- The Washington Times - Sunday, December 28, 2003

Nothing says “happy holidays” quite like simulated sex acts on the stage. Woolly Mammoth takes the far less traditional approach to seasonal revelry with its pitch-dark, pitch-perfect “Cooking With Elvis,” a dysfunctional family comedy by Lee Hall, who wrote the charming 2001 film “Billy Elliott.”

You think your family’s wacky and insanity-inducing? They are rank amateurs compared to the Northern English clan portrayed in “Cooking With Elvis.” First off, there’s Jill (Kimberly Gilbert, a real find), a pudgy 14-year-old whose diet consists of rancor and chocolate pudding. She’s obsessed with cooking (two peppy, stagehand chefs, Tiffany Garfinkle and Abby Wood, assist her every move) exotic and arcane cuisine like figs wrapped in rose petals and roasted pig stuffed with live birds.

Jill has taken to her spatula as a way of escaping her home life, which, frankly, reeks. Dad (Rick Foucheux) left a successful career to become an Elvis impersonator. An accident has left him in a wheelchair and incapable of speech (“he’s a cabbage,” one character burbles), but from time to time he pops up in a cheesy flashback to perform songs from The King’s oeuvre. Mr. Foucheux portrays Elvis not as the whirly-hipped menace from “The Ed Sullivan Show” but as a paunchy, pill-popping bubba who finishes off “Burnin’ Love” with a dumpy, middle-aged split.

Mam (Jennifer Mendenhall), is a variation on the Patsy character from “Absolutely Fabulous,” a booze-guzzling lush desperately trying to hang on to the beauty and sexuality of her youth. She’s in great shape — eating disorders have a way of keeping gals trim — but there is something more than faintly ludicrous about Mam traipsing around in black vinyl bustier dresses and matching boots, miniskirts and shirts with peekaboo cutouts.

Mam has kept her extracurricular sexual romps to herself, until the play’s catalyst arrives — Stuart (Daniel Frith), a baker for whom the term “goes with the flow” is insufficient. Stuart drifts into an affair with Mam, then moves in, before making the moves not only on Jill but on Dad also.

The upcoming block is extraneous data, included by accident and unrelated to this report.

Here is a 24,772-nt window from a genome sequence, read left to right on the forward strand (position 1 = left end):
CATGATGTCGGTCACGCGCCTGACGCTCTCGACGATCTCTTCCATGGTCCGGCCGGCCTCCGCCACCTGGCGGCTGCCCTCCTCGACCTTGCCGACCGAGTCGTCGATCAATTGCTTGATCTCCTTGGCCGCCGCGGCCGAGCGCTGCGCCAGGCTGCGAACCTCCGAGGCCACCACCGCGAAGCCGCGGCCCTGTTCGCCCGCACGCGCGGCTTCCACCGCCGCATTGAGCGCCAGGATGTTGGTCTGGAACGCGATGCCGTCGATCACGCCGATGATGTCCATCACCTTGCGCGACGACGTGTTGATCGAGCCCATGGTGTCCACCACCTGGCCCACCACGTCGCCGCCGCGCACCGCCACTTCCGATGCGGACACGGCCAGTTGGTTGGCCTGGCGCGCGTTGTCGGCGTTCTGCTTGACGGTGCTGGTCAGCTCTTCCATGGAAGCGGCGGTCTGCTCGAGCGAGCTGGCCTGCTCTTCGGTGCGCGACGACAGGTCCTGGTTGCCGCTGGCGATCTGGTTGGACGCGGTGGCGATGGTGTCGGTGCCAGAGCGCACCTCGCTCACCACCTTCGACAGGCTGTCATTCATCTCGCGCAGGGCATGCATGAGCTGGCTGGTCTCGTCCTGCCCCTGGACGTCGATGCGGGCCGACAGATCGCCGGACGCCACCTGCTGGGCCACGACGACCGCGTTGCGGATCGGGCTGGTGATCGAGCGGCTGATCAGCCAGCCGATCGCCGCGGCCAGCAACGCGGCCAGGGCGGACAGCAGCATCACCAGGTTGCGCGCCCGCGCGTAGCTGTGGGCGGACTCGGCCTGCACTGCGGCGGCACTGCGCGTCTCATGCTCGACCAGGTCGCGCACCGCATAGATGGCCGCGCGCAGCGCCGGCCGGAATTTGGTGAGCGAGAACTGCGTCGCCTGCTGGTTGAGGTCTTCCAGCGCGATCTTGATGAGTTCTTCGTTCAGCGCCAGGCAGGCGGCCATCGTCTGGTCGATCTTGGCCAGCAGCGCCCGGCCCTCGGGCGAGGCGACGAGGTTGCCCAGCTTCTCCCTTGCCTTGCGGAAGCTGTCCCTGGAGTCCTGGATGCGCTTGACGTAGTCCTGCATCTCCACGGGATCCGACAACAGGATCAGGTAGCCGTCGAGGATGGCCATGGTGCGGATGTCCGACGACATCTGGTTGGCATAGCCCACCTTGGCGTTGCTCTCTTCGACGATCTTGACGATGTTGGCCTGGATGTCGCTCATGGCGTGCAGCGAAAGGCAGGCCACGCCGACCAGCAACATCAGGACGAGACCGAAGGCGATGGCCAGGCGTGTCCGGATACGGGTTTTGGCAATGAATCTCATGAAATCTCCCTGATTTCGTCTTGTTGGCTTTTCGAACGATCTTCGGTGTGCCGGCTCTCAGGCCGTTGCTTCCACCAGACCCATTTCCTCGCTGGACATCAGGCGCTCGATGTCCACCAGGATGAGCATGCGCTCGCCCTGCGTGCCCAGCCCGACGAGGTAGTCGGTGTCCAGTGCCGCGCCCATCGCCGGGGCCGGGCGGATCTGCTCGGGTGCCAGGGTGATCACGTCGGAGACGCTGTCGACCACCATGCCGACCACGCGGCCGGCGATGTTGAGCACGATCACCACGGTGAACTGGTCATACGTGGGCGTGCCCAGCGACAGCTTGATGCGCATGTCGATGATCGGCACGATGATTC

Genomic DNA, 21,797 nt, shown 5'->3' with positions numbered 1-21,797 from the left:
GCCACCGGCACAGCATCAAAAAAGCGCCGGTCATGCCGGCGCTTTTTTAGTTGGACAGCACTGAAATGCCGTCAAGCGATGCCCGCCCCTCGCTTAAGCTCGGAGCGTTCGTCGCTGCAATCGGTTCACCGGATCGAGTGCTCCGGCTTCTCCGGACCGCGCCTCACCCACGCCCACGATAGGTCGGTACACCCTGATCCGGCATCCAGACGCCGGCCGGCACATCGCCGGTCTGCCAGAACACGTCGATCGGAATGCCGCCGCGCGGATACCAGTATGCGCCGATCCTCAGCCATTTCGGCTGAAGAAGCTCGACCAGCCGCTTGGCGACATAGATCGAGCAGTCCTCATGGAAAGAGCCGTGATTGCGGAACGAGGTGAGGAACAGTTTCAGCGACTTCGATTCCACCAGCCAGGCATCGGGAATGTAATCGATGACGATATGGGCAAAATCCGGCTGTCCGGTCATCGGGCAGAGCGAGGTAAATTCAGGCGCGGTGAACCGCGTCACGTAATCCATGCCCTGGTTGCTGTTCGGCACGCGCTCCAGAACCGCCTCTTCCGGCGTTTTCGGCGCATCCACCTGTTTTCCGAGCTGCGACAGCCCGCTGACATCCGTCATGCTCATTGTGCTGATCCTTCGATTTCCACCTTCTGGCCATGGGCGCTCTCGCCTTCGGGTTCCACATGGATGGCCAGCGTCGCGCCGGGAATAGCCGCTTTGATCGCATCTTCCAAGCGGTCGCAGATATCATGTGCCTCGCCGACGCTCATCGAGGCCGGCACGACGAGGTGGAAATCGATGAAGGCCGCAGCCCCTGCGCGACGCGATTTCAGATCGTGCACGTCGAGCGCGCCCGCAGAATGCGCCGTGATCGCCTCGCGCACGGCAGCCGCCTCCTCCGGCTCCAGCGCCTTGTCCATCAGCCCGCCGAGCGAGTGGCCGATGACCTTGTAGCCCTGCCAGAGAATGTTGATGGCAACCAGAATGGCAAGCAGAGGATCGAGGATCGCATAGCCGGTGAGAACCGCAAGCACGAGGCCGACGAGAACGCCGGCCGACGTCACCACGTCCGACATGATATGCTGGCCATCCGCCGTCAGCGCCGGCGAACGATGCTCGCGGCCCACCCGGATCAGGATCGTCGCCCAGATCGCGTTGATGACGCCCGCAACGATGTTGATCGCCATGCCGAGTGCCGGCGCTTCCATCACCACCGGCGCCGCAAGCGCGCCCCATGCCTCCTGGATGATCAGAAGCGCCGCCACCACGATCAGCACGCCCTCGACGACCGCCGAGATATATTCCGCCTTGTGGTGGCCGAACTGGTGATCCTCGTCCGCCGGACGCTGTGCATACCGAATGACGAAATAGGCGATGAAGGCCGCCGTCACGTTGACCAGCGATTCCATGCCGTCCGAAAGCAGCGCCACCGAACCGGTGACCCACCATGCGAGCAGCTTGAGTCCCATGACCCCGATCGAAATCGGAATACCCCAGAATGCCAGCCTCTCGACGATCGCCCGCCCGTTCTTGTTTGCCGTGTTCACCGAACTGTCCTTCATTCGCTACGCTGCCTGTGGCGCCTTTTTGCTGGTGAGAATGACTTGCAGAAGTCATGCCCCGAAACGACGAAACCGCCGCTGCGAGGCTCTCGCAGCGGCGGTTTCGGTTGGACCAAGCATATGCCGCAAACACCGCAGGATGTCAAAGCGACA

“Cooking With Elvis” is not for the prudish. There are graphic depictions of sex acts of every stripe, and Mr. Hall seems to take bratty delight in pushing the envelope. The combination of fried banana and peanut butter sandwiches (Elvis’ favorite), X-rated sex, eating disorders, alcoholism, pop music, and the rigors of dealing with the disabled would be enough to make you queasy, but Mr. Hall and director Tom Prewitt keep this kitschy comedy grounded through the characters.

As Mr. Hall demonstrated with “Billy Elliott,” he has an affinity for young people. His Jill is superbly etched, a seemingly drab daughter who glistens with intelligence, nerve and adolescent defiance. Miss Gilbert makes Jill her own, giving the character a precocious knowingness, tempered by all the sputtering emotions of youth.

And Mam may be a bit daft, but she’s not pathetic, especially as played by Miss Mendenhall. Her Mam is not a stereotypical oversexed older woman but, rather, someone who doesn’t want to give up living. Mr. Foucheux, avoiding cliche in his depiction of the disabled, adds one more indelible character to his roster of agile clowns as Dad.

The most interesting and troubling aspect about “Cooking With Elvis” is its commentary on food. To Mam, food is the enemy — not eating is a way she can control her waning sex appeal. To Jill, food is life — excitement, passion, creativity and self-expression all rolled into one.

Food is not only demonized and idealized in the play, it is endlessly discussed and ingested. It becomes the main character, the appetite no one can control or totally ignore. “Cooking With Elvis” is ultimately not about sex or The King. It is about how food is not simple sustenance anymore. Its meaning goes far beyond eating and almost into the realm of perversion — food as fetish.

And that is far more disturbing in the long run than seeing flesh and fantasy on stage.

***

WHAT: “Cooking With Elvis” by Lee Hall

WHERE: Woolly Mammoth Theatre at the Kennedy Center’s AFI Theater

WHEN: 8 p.m. Tuesdays through Saturdays, 2 p.m. Saturdays and Sundays, 7 p.m. Sundays. Through Jan. 11

TICKETS: $24 to $39

PHONE: 202/467-4600

MAXIMUM RATING: FOUR STARS


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